Why We Are All Wisconsin

Tens of thousands of regular folks have been clogging the Wisconsin statehouse and the plazas around it for days. The duration and force of the protests have been surprising to many Americans, who are accustomed to our rallying culture resembling outdoor concerts on the Washington Mall. The scene out of Wisconsin is more spontaneous, less produced, more authentic, and therefore, more captivating. It less resembles Glenn Beck’s revival or Jon Stewart’s Rally to Restore Sanity and looks akin to another set of images we’ve seen recently — those out of the Middle East.

Both sides have seized that comparison. Republican Rep. Paul Ryan, deriding the protests in Wisconsin, said it was “like Cairo had moved to Madison.” Meanwhile, progressive organizations like USAction, called upon members to support the Wisconsin workers by asking in an action email: “Want to stand in solidarity with this American Tahrir Square?” 

Whether you accept the parallel between Madison and Tahrir Square, you can’t deny that an eruption of political energy has been triggered by Gov. Scott Walker’s efforts to strip unionized employees of their most important leverage: collective bargaining. The fight is lasting more than an afternoon — and beyond a single news cycle. The decision of the Democratic state senators to leave the state and deny quorum for a vote has prolonged the fight. Walker called the move a “stunt,” but others see it as a rallying point. The online activist group CREDO Action has encouraged over 100,000 members to send thank you notes to those 14 Senators for their “courageous stand.” DailyKos readers have donated over $100,000 to the Wisconsin State Senate Democratic Committee.

Tens of thousands of regular Americans in the streets of Madison have been inspirational. As they demonstrate in their capital, they demonstrate to all of us what a real American protest movement looks like: peaceful, passionate and persistent.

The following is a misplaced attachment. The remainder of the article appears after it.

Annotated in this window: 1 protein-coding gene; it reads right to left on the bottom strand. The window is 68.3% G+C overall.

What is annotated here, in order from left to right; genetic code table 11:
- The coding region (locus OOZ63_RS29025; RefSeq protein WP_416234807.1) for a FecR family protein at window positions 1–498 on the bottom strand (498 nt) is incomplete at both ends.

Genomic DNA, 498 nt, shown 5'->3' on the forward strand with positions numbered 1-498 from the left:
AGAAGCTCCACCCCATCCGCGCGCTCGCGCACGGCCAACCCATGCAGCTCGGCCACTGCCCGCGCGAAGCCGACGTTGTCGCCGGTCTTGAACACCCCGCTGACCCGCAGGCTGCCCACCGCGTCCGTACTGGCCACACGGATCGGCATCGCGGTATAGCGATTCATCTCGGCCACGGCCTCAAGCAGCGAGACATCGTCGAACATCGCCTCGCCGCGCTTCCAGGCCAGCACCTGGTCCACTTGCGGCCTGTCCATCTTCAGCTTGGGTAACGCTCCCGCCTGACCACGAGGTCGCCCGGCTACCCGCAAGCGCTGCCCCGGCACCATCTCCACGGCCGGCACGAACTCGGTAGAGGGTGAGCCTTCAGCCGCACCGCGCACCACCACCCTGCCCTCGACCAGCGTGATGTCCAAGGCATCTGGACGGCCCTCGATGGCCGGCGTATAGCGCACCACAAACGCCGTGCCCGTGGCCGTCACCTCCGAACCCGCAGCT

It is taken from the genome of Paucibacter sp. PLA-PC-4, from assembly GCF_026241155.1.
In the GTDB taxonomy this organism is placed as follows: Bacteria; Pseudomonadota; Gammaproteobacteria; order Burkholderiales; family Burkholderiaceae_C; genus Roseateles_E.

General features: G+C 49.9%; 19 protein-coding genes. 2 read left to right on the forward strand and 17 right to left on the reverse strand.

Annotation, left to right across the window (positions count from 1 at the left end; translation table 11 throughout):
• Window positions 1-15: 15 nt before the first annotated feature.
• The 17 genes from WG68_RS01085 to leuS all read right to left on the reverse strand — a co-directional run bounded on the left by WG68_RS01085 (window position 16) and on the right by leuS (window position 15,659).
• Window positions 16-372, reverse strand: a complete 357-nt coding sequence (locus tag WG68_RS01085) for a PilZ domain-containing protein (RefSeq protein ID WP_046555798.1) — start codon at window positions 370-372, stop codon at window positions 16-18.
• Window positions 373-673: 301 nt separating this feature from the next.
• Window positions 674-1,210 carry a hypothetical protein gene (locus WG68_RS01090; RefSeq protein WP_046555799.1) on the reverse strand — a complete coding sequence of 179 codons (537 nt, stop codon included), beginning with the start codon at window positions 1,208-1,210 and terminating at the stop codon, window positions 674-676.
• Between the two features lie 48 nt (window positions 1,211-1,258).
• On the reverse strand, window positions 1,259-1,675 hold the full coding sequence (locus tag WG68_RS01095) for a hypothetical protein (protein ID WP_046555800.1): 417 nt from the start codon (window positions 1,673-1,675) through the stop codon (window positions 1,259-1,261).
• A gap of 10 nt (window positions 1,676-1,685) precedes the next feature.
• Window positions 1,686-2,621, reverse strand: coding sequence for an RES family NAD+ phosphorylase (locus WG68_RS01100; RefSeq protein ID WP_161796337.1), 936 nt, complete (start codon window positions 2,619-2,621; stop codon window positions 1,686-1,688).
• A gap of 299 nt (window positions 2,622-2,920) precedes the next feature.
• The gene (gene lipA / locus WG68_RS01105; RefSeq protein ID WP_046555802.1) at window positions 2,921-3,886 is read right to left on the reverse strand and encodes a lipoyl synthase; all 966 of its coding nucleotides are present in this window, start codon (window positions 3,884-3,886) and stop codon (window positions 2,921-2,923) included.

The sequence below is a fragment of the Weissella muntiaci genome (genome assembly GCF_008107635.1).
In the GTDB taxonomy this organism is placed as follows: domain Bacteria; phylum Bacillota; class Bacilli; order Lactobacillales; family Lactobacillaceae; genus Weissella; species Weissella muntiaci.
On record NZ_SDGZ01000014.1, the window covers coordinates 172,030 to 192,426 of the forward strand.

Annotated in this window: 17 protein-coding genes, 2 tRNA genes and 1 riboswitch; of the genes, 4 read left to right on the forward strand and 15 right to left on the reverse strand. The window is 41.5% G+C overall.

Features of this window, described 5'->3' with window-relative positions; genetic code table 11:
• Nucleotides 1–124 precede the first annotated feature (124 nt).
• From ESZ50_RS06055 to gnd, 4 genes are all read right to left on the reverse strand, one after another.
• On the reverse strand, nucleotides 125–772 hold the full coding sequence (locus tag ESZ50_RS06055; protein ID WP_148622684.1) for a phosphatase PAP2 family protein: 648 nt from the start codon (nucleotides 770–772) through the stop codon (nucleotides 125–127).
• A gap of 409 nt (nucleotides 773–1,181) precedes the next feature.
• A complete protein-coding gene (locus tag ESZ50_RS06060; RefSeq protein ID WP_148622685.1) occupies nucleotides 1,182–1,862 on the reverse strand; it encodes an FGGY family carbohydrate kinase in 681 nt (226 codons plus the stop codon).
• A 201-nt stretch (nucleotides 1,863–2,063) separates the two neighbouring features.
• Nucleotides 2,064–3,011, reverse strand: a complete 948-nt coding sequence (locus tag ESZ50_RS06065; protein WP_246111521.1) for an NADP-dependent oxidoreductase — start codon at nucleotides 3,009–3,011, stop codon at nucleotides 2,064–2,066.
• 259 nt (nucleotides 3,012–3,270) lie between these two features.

In New York on Friday, over 100 people came out to show their support for Wisconsin workers. This “Cheesehead Rally” showed the solidarity of New Yorkers — and did, in fact, feature over 20 large, triangular, bright cheesehead hats. I am part of the group that organized that action and saw the remarkable response on short notice to a 9am Friday event.  The Jobs Party — the rally’s sponsor — is organizing a second gathering at 5pm Tuesday afternoon outside of Fox News, during the program of notoriously anti-worker Glenn Beck.

Rallies are taking place across the country this week, and many Americans are wearing red to support the workers. Red is one of Wisconsin’s colors, though we chose the green-and-gold of the championship Packers, who have come out in favor of the protests.

Why now? Of all the fights, why has the plight of organized labor in Wisconsin sparked such a passionate response? 

In part, we are inspired by the images out of Tunisia, Egypt and across the Middle East. People halfway around the world are risking far more in a more dangerous setting to be active citizens. It makes us realize there’s more we can do to be citizens at home.

Furthermore, many Americans are realizing that our way of life is under attack. The right wing has moved to defund Planned Parenthood, a resource that has supported countless women, so rallies are fighting back to defend women’s health. The conservatives are pushing brutal budgets that slash essential government programs; in response, protest actions are pointing out how we can make better choices with our public investment. Locally, the threat against teachers and other essential workers is turning people out to defend our jobs and our city.

This isn’t going away. The right wing has picked this fight. The Koch brothers, among others, are funding these battles and Wisconsin is just a dress rehearsal for more crusades against working Americans in Ohio, Indiana and Pennsylvania.

So the response isn’t just about Wisconsin. People around the country are standing up. Maybe we’re quicker to join because we’ve so recently seen what regular people, a world away, can do when they join together. But we’re also standing up now because we know it’s not just Wisconsin and it’s not just workers. Next, it will be us – our state, our way of life – and don’t want to find ourselves standing alone.

Justin Krebs is a political organizer and writer based in New York City. He is the founder of Living Liberally, a nationwide network of 250 local clubs that create social events around progressive politics, and author of "538 Ways to Live, Work and Play Like a Liberal."